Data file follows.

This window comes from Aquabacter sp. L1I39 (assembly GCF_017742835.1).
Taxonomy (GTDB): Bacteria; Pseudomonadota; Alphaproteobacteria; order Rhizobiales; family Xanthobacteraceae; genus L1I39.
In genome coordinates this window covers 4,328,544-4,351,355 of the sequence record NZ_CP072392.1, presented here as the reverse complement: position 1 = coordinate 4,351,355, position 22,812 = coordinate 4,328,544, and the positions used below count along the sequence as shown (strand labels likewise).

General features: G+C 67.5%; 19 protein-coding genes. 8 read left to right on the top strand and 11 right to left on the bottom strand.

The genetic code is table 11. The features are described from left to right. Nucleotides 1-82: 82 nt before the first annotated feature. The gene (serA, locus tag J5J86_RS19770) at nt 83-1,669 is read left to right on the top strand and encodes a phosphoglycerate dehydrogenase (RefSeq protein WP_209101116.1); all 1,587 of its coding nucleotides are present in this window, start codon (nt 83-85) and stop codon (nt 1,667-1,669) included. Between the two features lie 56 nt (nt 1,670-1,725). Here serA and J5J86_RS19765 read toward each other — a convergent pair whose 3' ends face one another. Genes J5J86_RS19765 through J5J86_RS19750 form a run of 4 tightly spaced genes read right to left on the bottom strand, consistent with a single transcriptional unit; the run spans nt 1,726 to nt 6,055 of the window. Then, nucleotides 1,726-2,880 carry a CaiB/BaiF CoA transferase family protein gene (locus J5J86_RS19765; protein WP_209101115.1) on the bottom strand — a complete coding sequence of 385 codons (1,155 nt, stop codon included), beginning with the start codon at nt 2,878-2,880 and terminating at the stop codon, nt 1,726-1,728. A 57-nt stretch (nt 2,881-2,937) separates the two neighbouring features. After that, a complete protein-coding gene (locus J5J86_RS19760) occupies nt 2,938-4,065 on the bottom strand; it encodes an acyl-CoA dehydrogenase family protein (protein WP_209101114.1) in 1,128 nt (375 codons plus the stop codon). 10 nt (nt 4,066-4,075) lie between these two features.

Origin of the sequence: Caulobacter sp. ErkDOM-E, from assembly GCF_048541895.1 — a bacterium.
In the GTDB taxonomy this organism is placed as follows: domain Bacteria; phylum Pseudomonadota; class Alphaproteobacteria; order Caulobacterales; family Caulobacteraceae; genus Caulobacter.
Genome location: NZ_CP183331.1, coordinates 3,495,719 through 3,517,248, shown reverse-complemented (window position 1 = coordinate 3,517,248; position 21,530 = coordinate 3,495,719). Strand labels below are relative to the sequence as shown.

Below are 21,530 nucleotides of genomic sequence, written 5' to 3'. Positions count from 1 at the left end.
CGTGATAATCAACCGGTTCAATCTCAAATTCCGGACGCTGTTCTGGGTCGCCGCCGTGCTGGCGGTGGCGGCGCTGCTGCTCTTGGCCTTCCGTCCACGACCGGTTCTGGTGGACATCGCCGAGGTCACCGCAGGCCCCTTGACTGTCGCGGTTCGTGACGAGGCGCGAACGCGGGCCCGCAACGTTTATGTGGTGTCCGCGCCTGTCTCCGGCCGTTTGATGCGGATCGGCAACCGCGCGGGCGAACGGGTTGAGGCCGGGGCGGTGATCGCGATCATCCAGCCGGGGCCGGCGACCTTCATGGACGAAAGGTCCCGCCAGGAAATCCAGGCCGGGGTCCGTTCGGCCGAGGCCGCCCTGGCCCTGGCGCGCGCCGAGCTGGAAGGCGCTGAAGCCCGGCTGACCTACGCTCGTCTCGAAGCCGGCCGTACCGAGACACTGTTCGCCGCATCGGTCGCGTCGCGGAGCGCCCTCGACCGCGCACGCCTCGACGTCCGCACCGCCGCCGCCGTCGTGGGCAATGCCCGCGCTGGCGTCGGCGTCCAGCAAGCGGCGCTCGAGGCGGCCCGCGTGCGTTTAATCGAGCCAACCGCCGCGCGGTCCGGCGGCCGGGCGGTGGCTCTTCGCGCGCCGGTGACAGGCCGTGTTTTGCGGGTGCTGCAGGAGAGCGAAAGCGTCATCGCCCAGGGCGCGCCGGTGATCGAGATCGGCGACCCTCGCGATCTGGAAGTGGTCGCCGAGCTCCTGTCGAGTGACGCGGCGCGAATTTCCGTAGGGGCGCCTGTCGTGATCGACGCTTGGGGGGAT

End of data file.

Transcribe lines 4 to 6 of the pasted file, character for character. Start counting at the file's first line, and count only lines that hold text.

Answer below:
General features: G+C 67.5%; 19 protein-coding genes. 8 read left to right on the top strand and 11 right to left on the bottom strand.

The genetic code is table 11. The features are described from left to right. Nucleotides 1-82: 82 nt before the first annotated feature. The gene (serA, locus tag J5J86_RS19770) at nt 83-1,669 is read left to right on the top strand and encodes a phosphoglycerate dehydrogenase (RefSeq protein WP_209101116.1); all 1,587 of its coding nucleotides are present in this window, start codon (nt 83-85) and stop codon (nt 1,667-1,669) included. Between the two features lie 56 nt (nt 1,670-1,725). Here serA and J5J86_RS19765 read toward each other — a convergent pair whose 3' ends face one another. Genes J5J86_RS19765 through J5J86_RS19750 form a run of 4 tightly spaced genes read right to left on the bottom strand, consistent with a single transcriptional unit; the run spans nt 1,726 to nt 6,055 of the window. Then, nucleotides 1,726-2,880 carry a CaiB/BaiF CoA transferase family protein gene (locus J5J86_RS19765; protein WP_209101115.1) on the bottom strand — a complete coding sequence of 385 codons (1,155 nt, stop codon included), beginning with the start codon at nt 2,878-2,880 and terminating at the stop codon, nt 1,726-1,728. A 57-nt stretch (nt 2,881-2,937) separates the two neighbouring features. After that, a complete protein-coding gene (locus J5J86_RS19760) occupies nt 2,938-4,065 on the bottom strand; it encodes an acyl-CoA dehydrogenase family protein (protein WP_209101114.1) in 1,128 nt (375 codons plus the stop codon). 10 nt (nt 4,066-4,075) lie between these two features.

Origin of the sequence: Caulobacter sp. ErkDOM-E, from assembly GCF_048541895.1 — a bacterium.